A hearing on the motions for summary judgment was held on April 26, 2016. The circuit court denied CIG/Derrick's motion from the bench and took Curry's motion under advisement. The circuit court issued an order on May 9, 2016, granting Curry's motion for summary judgment. The circuit court found CIG/Derrick were not agents of Scottsdale. The court stated that looking at the Release as a whole, the plain language showed it clearly and unambiguously released only Scottsdale and not CIG/Derrick from the action. The court found the intent of the parties was to encompass claims against only Scottsdale. The court noted the Release did not mention CIG/Derrick. The court also found the record contained no evidence CIG/Derrick were agents, servants, or employees of Scottsdale. Specifically, the court noted CIG/Derrick testified no agency relationship whatsoever existed between CIG/Derrick and Scottsdale. Additionally, the court found CIG/Derrick's counsel executed the stipulation of dismissal in December 2015, which stated the dismissal did not affect Curry's case against CIG/Derrick. Finally, the circuit court found unpersuasive CIG/Derrick's argument Curry made a "judicial admission" by alleging in his complaint that CIG/Derrick were agents of Scottsdale. The court stated Curry made a mere allegation in his complaint and CIG/Derrick denied it, repeatedly; thus, no "admission" was made under South Carolina law. The circuit court found CIG/Derrick's argument regarding full payment to be without merit because Curry's claims against Scottsdale were distinct from those pending against CIG/Derrick and could result in an award of different types of damages. The court found the argument was not supported by common law or the South Carolina Contribution Among Tortfeasors Act (the Act), SC Code Ann. §§ 15-38-10 to -70 (2005 & Supp. 2018).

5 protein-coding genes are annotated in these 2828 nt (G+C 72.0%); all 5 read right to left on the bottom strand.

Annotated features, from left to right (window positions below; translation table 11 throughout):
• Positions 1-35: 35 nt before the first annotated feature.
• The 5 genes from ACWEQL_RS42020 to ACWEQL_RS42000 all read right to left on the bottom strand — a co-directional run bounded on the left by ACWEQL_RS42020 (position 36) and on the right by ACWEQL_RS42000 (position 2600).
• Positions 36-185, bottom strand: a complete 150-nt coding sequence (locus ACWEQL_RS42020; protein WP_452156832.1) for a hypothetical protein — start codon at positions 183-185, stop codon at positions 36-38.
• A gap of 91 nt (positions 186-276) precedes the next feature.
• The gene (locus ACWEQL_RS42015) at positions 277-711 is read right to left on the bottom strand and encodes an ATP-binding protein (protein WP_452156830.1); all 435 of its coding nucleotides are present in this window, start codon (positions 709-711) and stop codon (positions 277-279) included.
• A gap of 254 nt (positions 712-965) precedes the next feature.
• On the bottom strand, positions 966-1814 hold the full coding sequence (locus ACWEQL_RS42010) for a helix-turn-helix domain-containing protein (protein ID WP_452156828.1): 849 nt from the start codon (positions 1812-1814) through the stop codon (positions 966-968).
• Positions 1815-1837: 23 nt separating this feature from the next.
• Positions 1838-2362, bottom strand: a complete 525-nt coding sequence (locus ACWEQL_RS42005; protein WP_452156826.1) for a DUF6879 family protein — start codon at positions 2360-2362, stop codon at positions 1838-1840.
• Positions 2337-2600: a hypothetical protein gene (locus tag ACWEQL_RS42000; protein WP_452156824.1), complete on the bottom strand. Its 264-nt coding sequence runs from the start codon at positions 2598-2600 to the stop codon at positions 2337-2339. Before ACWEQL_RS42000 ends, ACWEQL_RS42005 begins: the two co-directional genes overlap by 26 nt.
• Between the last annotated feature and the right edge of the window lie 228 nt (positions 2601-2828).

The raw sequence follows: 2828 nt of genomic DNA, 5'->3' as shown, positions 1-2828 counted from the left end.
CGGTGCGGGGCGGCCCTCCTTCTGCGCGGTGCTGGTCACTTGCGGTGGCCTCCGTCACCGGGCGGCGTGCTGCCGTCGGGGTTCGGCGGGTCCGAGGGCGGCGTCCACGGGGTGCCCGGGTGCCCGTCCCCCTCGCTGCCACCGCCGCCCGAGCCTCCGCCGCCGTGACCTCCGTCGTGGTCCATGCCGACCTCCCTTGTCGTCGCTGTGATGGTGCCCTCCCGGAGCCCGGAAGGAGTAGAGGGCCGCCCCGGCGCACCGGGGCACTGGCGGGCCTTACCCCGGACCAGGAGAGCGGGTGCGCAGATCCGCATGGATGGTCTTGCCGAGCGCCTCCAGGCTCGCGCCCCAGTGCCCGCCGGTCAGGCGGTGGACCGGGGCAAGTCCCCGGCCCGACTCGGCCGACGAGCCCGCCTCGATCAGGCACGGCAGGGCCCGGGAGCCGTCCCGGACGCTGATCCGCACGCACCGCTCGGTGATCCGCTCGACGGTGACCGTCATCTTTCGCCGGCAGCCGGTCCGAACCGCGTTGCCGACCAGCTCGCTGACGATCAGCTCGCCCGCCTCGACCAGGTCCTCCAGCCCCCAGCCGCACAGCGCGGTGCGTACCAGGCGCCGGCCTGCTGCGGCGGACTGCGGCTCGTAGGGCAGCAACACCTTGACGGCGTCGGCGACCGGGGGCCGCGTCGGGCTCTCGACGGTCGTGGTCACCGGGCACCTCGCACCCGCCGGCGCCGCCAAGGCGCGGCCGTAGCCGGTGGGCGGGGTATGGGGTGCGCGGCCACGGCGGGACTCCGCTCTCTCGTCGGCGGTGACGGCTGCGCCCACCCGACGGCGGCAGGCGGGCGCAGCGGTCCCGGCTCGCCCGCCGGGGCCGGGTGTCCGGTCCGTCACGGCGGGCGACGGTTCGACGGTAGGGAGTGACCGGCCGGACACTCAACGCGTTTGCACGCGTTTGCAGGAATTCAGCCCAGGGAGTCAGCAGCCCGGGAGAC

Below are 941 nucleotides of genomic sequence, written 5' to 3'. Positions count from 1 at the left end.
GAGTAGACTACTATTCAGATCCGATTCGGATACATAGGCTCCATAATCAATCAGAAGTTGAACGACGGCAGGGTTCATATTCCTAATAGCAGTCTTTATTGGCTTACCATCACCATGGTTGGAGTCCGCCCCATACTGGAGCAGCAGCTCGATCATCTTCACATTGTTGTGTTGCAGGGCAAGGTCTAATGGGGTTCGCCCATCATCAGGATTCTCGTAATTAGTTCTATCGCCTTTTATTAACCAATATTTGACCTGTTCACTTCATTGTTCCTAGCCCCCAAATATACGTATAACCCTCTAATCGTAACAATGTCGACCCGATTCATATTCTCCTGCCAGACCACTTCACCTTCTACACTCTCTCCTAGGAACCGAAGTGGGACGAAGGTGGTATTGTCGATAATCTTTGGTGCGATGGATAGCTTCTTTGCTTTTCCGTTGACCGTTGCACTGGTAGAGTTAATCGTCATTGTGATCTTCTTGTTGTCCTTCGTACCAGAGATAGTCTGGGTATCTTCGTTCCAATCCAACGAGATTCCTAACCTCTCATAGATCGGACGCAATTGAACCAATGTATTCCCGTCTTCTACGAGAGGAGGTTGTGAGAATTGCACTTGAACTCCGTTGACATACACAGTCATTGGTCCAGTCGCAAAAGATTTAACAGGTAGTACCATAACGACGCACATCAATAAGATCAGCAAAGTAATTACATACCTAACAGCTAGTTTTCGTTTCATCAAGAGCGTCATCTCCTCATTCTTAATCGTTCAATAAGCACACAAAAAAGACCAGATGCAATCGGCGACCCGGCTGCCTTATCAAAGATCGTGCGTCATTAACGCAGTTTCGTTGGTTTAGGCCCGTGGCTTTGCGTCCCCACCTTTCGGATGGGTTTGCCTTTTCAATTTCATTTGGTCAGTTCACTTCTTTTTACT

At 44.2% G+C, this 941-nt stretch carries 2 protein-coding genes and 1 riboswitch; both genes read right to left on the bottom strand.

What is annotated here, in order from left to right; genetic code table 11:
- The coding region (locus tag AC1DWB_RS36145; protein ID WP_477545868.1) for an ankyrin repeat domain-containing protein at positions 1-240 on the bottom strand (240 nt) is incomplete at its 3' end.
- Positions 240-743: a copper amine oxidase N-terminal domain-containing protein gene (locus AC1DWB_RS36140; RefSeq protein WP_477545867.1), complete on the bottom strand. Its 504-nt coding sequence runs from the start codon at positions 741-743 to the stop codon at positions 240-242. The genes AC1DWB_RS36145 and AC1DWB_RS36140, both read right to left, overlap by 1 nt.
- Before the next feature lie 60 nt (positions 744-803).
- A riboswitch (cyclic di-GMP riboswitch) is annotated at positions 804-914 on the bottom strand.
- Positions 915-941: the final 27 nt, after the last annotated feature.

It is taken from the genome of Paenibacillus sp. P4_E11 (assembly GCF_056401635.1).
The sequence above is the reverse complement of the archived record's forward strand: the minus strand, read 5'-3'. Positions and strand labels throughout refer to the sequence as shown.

On January 31, 2017, Curry filed a motion for relief pursuant to Rule 60(b), SCRCP, requesting the circuit court vacate its grant of CIG/Derrick's motion to amend their answer. CIG/Derrick filed a motion in opposition. The circuit court denied the motion via form order dated August 1, 2017. These appeals followed.


         A motion for summary judgment shall be granted "if the pleadings, depositions, answers to interrogatories, and admissions on file, together with the affidavits, if any, show that there is no genuine issue as to any material fact and that the moving party is entitled to a judgment as a matter of law." Rule 56(c), SCRCP. "In determining whether any triable issues of fact exist, the trial court must view the evidence and all reasonable inferences that may be drawn therefrom in the light most favorable to the party opposing summary judgment." Pallares v. Seinar, 407 S.C. 359, 365, 756 S.E.2d 128, 131 (2014). "An appellate court applies the same standard used by the trial court under Rule 56(c) when reviewing the grant of a motion for summary judgment." Spence v. Wingate, 395 S.C. 148, 156, 716 S.E.2d 920, 925 (2011). "Because summary judgment is a drastic remedy, it should be cautiously invoked to ensure that a litigant is not improperly deprived of a trial." Id.



         A. Summary Judgment[5]

         1. ...